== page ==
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Issue Date: May 2010 Issue

Aural Mystery

Akron's Trouble Books merges synthesizers, simple lyrics and do-it-yourself home recording into a strange, satisfying mix.

Kristin Majcher

They've performed at boat parties in France and clubs in Berlin and Madrid, but Keith Freund and Linda Lejsovka still record their adventurous, ambient-pop music at the Highland Square apartment they call home.

The Akron-based husband-and-wife duo known as Trouble Books launched their experimental music group five years ago when they first used a series of effects pedals to manipulate guitar, cello, bass, drums, synthesizer and clarinet into ethereal electronic landscapes and captured them on an eight-track cassette recorder. Those sessions ultimately grew into the band's first full-length album, The United Colors of Trouble Books.

The mix of droning yet melodic music and simple vocals garnered attention from National Public Radio and led to a deal with Luxembourg-based Own Records for international distribution. Trouble Books released its second full-length album, Gathered Tones, in March.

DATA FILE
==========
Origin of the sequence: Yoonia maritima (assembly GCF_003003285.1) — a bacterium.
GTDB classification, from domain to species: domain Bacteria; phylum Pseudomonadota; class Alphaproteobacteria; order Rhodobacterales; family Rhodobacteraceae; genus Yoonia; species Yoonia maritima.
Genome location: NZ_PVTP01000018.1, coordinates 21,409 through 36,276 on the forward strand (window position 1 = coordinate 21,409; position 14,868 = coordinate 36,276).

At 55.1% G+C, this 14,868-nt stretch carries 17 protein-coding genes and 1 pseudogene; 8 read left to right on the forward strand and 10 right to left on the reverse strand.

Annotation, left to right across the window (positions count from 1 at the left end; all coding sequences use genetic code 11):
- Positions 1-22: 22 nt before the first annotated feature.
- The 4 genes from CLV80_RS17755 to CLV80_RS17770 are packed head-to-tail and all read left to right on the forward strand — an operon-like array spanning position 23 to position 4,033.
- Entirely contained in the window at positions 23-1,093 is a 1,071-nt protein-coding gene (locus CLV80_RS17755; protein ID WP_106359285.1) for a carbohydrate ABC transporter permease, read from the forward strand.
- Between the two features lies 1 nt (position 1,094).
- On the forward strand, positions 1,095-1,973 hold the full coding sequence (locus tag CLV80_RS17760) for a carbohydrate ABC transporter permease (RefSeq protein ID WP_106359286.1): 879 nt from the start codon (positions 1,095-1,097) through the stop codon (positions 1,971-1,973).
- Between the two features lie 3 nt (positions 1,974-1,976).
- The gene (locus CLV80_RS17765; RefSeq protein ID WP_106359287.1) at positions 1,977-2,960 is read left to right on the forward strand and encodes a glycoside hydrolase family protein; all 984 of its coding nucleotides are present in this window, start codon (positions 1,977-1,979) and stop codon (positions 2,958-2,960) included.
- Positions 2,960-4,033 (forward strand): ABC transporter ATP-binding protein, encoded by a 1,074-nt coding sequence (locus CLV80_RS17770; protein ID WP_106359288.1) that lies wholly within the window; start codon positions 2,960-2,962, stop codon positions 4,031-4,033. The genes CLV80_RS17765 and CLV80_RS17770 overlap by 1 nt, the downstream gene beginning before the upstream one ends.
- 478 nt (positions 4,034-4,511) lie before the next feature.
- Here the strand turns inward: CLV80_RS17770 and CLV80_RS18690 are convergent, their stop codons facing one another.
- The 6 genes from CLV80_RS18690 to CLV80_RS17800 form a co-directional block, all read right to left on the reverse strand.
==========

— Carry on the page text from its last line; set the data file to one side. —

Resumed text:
"If an alien listened to pop music in the last 50 years, he'd think that life is filled with constant falling in love, breaking up or obsessing about death," jokes Freund, who writes about seemingly mundane occurrences: the panic of accidentally leaving a space heater running unattended, the sounds of street sweepers in the early morning or walking past the LED lights of a massive new parking garage.

It may seem strange subject matter, but when accompanied by a glittering sea of synth swooshes, daily life becomes a dreamscape. "Our music is like a cozy day inside some super strange house," Freund says.

He and Lejsovka have also been helping other Akron musicians embrace a do-it-yourself approach to recording. The couple and about 10 friends in the neighborhood collaborate on one another's music projects, which are released by Trouble Books' upstart independent label, Bark and Hiss Records.

"In Akron, you have this space to do whatever you want," Freund says. "It's small enough where people really encourage each other."

In Tune

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